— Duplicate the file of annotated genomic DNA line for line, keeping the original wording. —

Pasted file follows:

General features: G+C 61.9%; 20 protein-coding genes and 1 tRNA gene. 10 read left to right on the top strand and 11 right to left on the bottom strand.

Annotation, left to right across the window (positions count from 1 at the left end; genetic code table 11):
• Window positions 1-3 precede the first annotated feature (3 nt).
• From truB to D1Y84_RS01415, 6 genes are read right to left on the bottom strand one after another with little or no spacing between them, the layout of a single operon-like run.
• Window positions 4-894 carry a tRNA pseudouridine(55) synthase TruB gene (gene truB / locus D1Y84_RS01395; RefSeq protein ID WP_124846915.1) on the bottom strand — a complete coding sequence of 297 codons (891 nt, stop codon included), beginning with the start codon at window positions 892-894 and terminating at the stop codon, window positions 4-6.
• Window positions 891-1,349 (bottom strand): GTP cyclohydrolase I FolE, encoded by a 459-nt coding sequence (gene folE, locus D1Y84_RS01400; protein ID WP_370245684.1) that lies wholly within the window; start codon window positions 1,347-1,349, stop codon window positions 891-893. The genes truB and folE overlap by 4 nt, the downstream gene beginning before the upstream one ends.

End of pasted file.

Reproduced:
General features: G+C 61.9%; 20 protein-coding genes and 1 tRNA gene. 10 read left to right on the top strand and 11 right to left on the bottom strand.

Annotation, left to right across the window (positions count from 1 at the left end; genetic code table 11):
• Window positions 1-3 precede the first annotated feature (3 nt).
• From truB to D1Y84_RS01415, 6 genes are read right to left on the bottom strand one after another with little or no spacing between them, the layout of a single operon-like run.
• Window positions 4-894 carry a tRNA pseudouridine(55) synthase TruB gene (gene truB / locus D1Y84_RS01395; RefSeq protein ID WP_124846915.1) on the bottom strand — a complete coding sequence of 297 codons (891 nt, stop codon included), beginning with the start codon at window positions 892-894 and terminating at the stop codon, window positions 4-6.
• Window positions 891-1,349 (bottom strand): GTP cyclohydrolase I FolE, encoded by a 459-nt coding sequence (gene folE, locus D1Y84_RS01400; protein ID WP_370245684.1) that lies wholly within the window; start codon window positions 1,347-1,349, stop codon window positions 891-893. The genes truB and folE overlap by 4 nt, the downstream gene beginning before the upstream one ends.